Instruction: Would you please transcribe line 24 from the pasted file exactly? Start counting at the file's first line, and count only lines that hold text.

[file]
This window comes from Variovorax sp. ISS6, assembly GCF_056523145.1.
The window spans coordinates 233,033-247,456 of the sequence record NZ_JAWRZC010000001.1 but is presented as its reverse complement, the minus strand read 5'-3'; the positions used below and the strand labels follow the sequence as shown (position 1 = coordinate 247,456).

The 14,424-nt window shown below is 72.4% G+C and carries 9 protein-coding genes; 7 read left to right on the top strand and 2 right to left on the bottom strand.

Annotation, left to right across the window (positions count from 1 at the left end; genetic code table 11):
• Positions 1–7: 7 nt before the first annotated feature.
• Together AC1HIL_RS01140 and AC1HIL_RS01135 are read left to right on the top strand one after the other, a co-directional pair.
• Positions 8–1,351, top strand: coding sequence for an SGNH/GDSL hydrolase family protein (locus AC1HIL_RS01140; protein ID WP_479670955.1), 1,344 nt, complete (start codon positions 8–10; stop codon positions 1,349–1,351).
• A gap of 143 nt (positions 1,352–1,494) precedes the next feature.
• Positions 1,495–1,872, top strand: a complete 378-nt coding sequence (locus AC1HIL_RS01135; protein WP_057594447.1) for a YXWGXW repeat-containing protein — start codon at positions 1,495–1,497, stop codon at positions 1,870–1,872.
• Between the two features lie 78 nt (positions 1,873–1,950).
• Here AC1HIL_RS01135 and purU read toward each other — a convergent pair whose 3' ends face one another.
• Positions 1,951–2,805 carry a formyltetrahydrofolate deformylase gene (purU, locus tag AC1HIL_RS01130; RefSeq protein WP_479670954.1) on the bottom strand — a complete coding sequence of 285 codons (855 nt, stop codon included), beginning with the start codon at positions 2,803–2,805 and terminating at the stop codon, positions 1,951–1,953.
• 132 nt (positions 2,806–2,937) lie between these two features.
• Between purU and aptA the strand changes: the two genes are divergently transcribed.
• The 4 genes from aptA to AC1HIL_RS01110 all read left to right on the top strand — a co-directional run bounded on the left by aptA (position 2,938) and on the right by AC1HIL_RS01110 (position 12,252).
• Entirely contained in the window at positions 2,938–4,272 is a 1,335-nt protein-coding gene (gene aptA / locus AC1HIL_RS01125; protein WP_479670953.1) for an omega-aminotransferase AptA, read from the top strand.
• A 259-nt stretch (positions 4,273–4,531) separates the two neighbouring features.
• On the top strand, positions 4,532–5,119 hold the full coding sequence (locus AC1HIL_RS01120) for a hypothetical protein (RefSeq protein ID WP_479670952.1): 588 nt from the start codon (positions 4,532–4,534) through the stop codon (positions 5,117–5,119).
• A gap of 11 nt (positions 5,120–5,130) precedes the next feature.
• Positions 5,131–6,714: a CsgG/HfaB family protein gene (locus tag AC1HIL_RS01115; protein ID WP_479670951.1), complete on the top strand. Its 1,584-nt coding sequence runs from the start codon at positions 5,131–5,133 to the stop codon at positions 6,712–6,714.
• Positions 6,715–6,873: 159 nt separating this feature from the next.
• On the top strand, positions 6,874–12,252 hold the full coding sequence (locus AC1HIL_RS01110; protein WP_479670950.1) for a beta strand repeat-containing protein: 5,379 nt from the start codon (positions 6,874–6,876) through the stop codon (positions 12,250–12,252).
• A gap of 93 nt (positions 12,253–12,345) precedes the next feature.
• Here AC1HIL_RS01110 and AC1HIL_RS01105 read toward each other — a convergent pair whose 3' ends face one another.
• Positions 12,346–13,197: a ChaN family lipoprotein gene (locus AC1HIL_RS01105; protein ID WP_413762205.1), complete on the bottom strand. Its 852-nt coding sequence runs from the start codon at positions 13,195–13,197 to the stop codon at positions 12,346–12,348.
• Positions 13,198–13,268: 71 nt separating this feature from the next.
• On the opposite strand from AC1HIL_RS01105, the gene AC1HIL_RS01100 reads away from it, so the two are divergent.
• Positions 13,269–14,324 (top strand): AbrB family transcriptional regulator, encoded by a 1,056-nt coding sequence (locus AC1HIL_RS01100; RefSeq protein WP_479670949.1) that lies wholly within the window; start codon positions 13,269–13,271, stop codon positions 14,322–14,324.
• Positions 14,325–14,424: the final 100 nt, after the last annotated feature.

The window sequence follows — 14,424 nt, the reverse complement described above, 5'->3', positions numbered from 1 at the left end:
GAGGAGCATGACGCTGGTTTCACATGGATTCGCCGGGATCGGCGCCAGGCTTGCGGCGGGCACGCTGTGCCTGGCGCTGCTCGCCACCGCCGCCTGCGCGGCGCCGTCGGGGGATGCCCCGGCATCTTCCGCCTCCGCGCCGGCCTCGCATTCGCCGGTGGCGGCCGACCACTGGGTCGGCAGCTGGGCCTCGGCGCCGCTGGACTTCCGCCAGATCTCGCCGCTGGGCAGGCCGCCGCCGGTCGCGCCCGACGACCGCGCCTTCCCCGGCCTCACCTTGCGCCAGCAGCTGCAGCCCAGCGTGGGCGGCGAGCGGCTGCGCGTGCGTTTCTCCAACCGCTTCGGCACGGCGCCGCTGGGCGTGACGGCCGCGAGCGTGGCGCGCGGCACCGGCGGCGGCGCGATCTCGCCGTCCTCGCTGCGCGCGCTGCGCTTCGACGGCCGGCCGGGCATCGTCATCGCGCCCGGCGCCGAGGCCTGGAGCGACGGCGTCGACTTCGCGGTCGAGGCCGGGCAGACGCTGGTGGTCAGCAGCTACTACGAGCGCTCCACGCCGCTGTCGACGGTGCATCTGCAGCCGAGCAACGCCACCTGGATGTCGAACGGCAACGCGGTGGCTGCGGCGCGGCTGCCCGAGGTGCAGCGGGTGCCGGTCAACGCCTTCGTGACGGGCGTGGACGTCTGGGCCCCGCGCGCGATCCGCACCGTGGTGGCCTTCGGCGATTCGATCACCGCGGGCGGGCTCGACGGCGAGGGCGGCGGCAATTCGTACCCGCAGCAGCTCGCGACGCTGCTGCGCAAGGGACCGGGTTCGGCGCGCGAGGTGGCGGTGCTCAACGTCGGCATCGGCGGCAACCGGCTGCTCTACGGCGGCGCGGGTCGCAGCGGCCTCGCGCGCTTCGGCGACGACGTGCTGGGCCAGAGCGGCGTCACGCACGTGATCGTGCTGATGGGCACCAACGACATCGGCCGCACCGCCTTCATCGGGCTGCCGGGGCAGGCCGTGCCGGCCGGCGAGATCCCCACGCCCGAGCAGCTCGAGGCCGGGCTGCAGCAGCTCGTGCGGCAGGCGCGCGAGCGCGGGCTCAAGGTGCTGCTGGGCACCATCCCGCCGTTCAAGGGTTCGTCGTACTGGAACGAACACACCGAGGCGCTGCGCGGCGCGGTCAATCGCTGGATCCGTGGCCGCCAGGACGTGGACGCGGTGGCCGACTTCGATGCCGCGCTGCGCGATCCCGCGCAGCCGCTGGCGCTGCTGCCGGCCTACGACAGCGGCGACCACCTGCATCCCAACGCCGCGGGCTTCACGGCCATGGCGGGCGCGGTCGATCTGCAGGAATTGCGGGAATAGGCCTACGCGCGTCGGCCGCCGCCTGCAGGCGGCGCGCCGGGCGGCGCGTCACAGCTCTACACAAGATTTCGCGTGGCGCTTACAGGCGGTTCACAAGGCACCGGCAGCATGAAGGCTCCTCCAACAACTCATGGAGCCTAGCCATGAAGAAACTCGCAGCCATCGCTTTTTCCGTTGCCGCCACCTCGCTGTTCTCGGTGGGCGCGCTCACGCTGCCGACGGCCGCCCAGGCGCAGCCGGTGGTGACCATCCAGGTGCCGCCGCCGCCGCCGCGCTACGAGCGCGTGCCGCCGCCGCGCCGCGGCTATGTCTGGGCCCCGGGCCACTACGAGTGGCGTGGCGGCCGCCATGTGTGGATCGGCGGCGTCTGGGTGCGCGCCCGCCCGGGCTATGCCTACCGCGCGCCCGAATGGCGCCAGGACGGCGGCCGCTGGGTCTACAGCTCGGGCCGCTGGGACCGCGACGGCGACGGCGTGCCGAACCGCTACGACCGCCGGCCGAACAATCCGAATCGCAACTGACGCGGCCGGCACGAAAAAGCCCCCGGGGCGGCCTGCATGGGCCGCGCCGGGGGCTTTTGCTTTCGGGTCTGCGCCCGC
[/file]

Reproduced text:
• Here AC1HIL_RS01110 and AC1HIL_RS01105 read toward each other — a convergent pair whose 3' ends face one another.